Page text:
Encryption patentable in the US: Is this the rise of US software patents?

Encryption of data is vital in many computing systems and has recently been found to be patentable in the US, at least if the patent is specific enough about the encryption algorithm. If encryption is patentable, then many other software and computer implemented inventions should also be patent-eligible in the US.

Encryption involves abstract manipulation of data and so the patentability of encryption in a computing system is an interesting question, in light of recent decisions like the US Supreme Court's decision Alice [1].

In the Alice decision, a two-step test for patent-eligible subject matter was created. In a first step, it is considered if the claims are directed to an abstract idea. If so, in a second step it is considered whether the claims have a sufficient "inventive concept" to render the idea patent-eligible. A summary of the two-step test can be found here.

I do not believe that anyone would dispute that encryption is directed to an abstract idea. In fact, many computer implemented calculations relate to an abstract idea and so this question is particularly interesting.

The US District Court (Eastern District of New York) recently published the decision PAONE v. MICROCHIP TECHNOLOGY INC. [2]. In that decision, Justice Cogan considered the patentability of a computer implemented encryption system, which is the subject of US patent No. 6,259,789 by PAONE.

What immediately stands out is the generic nature of the computer system features recited in the claims of the patent. It appears that his Honour considered, at least in part, that the specificity of the encryption algorithm itself raised the invention above a mere abstract idea, in the context of communicating computers. This conclusion may be somewhat surprising to some, and may indicate a significant softening by at least this US court in considering what constitutes patent eligible subject matter in the area of software patents and computer implemented inventions generally.

Claim 23 is a characteristic claim of the patent, and is:

A cryptographic communications system comprising:
at least two networked computer systems linked by a communication channel; and

each computer system including a central processing unit and a memory storage device for executing a block cipher encryption/decryption process;

wherein the encryption process transforms an input plaintext message to a ciphertext message and the decryption process transforms the ciphertext message to the input plaintext message, the encryption/decryption process using at least one dynamic object key which is modified using a non-linear function for each block of input data, each object key being associated with a different key schedule to encrypt/decrypt the input plaintext/output ciphertext message.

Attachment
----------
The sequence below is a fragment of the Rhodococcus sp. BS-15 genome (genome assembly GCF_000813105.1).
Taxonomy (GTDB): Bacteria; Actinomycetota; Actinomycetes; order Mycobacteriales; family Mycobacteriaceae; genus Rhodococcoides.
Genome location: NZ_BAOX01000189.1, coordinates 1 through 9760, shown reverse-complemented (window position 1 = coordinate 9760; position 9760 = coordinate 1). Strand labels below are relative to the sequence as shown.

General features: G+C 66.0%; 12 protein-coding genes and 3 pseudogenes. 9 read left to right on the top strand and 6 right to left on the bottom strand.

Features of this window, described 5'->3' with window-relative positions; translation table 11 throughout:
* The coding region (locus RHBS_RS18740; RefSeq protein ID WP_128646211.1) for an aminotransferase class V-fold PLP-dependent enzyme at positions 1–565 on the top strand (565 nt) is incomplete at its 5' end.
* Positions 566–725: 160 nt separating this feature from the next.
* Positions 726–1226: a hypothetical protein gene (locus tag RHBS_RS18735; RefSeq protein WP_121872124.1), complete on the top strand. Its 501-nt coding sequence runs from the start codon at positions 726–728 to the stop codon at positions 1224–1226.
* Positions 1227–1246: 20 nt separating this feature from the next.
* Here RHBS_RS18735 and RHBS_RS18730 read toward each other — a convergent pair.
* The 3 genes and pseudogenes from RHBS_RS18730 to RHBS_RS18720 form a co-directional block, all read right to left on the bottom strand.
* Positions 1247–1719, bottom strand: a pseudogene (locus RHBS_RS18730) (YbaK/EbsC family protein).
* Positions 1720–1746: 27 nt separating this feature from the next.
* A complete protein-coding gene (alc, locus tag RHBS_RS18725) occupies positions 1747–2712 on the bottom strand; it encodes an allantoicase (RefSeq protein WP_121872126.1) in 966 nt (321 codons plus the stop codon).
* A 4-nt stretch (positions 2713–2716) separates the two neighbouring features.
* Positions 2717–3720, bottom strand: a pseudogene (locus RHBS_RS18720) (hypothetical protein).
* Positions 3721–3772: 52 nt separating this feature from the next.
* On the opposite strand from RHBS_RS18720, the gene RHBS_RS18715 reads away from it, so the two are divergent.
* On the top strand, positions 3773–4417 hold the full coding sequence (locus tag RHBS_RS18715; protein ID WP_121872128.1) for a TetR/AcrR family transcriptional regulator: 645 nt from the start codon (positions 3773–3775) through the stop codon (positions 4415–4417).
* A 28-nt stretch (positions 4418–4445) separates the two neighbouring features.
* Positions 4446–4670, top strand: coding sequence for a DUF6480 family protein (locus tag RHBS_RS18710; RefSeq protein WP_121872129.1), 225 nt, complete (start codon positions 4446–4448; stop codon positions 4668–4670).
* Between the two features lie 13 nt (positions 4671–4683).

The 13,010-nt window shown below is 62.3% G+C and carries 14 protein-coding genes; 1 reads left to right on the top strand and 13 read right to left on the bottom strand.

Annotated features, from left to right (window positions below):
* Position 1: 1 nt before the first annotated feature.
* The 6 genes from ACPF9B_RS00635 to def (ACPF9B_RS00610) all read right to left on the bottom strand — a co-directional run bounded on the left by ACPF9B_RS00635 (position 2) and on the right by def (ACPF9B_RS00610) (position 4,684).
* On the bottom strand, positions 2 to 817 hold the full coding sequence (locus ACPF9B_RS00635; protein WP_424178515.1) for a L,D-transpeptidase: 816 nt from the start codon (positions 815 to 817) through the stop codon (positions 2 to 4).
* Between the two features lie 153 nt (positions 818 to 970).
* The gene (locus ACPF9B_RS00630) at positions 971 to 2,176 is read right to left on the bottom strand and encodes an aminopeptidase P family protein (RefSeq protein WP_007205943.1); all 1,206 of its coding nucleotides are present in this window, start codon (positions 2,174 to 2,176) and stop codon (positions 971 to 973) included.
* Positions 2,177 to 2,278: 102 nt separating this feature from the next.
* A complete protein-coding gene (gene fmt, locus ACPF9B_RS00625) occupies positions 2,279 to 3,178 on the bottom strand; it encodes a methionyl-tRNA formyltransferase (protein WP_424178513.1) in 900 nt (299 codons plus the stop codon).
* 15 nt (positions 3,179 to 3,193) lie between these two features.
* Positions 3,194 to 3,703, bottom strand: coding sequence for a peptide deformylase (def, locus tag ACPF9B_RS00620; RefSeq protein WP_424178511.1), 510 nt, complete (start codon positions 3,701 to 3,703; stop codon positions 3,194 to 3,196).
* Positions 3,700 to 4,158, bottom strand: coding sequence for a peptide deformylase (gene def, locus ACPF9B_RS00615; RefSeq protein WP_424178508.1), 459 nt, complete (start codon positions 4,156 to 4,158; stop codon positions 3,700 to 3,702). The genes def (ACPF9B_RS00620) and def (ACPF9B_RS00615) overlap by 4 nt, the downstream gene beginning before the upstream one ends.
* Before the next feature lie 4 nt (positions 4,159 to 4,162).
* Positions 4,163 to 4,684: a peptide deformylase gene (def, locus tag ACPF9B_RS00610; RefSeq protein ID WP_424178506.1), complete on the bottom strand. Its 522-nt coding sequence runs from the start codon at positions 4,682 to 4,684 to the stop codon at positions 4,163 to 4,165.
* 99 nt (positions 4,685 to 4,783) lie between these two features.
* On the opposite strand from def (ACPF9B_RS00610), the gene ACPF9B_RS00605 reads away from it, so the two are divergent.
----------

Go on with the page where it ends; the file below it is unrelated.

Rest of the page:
The generic computer system features have been underlined by me. The “inventive concept” is the non underlined portion of the claims and is, in my view, rather abstract. His Honour characterises the invention as computer-improved methods of encrypting data, as well as certain cryptographic communication systems that employ the same methods, and which use a particular block cipher.
His honour focused on the specific nature of the encryption algorithm considered, and was of the view that the limitations of the specific encryption algorithm very much diminished the pre-emptive effect of the claim. 

While His honour was of the opinion that while software patents may have been called into question following Alice, a patent for a method of data encryption is not per se invalid, as long as it is specific enough. His Honour was further of the view that while encryption in general represents a basic building block of human ingenuity that has been used for hundreds, if not thousands of years, the patent does not claim process that can or does involve the encryption of data for some purpose that is otherwise abstract. Rather, it climbs a specific method of doing so.

This is at least the second US decision where an abstract idea performed on a computer has been found to be patentable and suggests that US software patents are not unobtainable, at least for some inventions.  Those interested may wish to review my post on the VERACODE decision [3], in which it was found that a software decompilation method was patent eligible in the US.

In conclusion, it appears that a patent for software or other computer implemented invention that is directed to an “abstract idea” is more likely to be valid if the claims are drafted to a specific solution to a problem, rather than having a broad scope.

[1] Alice Corp. Pty. Ltd. v. CLS Bank Int’l, _U.S._, 134 S. Ct. 2347 (2014)
[2] Luciano F. Panone - against - Microchip Technologies Inc., Memorandum Decision & Order NYED-2-15-cv-00596 (2015)
[3] Veracode et al. v. Appthority, 12-10487-DPW